Part 6: Pinned and mounted like a butterfly

If I ran a museum, it would not have a mannequin of an historic person, such as a miner, a blacksmith or a fisherman. And it would not have a motion-triggered recording of said character talking about what life is like in his historical time, voiced by a New Zealand actor struggling with an accent wavering between Irish, Scottish and Cornish.

“Oh, I didn’t see ye there! Heh! Now, now, sit yeself down. Arthur is me name, but ye can call me Pegknob O’Hooligan. I’m just making some new boots for my fair Tess. Aye, she’s a bonnie lass. I came to Crappeville three years ago in search of work. Where I came from, well, let’s just say things were tough. It’s still hard work here, but the local hoo-ers, well, they make things easy for a fella, if you know what I mean. My Tess, she’s the barmaid down at the King’s Arse. Says I should leave ‘er alone and stop bothering ‘er, but I know she’s just playing hard to get. She’ll make a fine wife for me as soon as she stops playing with them other menfolk. And I hope her eye clears up and her teeth grow back soon. Aye. Well, been nice chatting with ye. I’d better get these boots finished. Cheerio.”

Otago Museum (which had one of these) is a decent museum, but it seems to be torn between being a traditional, old-fashioned museum and a cool modern museum. Exhibit A: butterflies.

Fruit again?

The Discovery World Tropical Rainforest is a three-storey hothouse full of tropical plants and lots of butterflies. For $9.50 you can escape the cold south and enjoy the warmth and lushness and pretty butterflies. Sometimes the cheeky butterflies might even land on you!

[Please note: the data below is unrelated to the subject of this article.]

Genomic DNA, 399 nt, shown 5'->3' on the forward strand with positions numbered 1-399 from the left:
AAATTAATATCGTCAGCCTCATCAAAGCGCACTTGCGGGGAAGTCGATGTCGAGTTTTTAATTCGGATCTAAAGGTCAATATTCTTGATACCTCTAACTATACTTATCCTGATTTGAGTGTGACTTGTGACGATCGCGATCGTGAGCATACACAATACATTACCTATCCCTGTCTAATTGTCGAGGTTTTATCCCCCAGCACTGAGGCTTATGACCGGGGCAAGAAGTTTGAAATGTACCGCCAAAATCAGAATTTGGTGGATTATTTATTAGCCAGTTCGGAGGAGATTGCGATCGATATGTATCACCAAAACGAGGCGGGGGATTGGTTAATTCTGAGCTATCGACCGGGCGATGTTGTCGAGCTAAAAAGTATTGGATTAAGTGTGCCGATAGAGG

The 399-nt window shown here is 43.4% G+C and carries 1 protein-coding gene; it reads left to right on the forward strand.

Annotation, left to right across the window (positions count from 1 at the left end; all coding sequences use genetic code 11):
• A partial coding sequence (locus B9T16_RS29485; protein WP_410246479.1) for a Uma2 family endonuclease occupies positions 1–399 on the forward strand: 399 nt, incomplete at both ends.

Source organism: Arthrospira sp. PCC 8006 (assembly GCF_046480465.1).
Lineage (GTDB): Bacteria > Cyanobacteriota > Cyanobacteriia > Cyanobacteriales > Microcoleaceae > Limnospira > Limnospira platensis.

On the top floor of the oldest part of the museum is the Animal Attic. It sounds like a “Hey kids! Science is fun!” kind of area, but it’s a classic Victorian museum collection of insects with pins through them, animal bones, taxidermied critters. And a case full of dead butterflies, carefully pinned in place to ensure they could never move, even in death.

So did the huge collection of dead butterflies somehow inspire the small collection of living butterflies? Did someone have a peyote dream where all the butterflies in the cases came to live, leading to a grand vision of living butterflies in the museum?

Dead butterflies

But perhaps there’s a place for both living and dead butterflies. Maybe it’s like the Mexican Day of the Dead, where we remember those who have gone before us, those who have died so that we may flutter as free as a… butterfly?

Or maybe it’s just the result of an aging museum trying to stay relevant in today’s modern digital age.

Meanwhile, I’m hearing the Southland R all over Dunedin. The normally silent R in the “ur” sound, suddenly comes out of hiding. (This is called a partially-rhotic accent, as opposed to standard New Zealand English which is non-rhotic.)

“Look at the tuRtles on the eaRth.”
“We had to move fuRther into the subuRbs.”
“A buRgeR would be peRfect.”

The amateur linguist in me wants to embrace this as part of what makes New Zealand English what it is. I want to celebrate this for the colour it gives to speech. But I can’t quite get there. Because to my lazy North Island ears, people with the Southland R sound like pirates.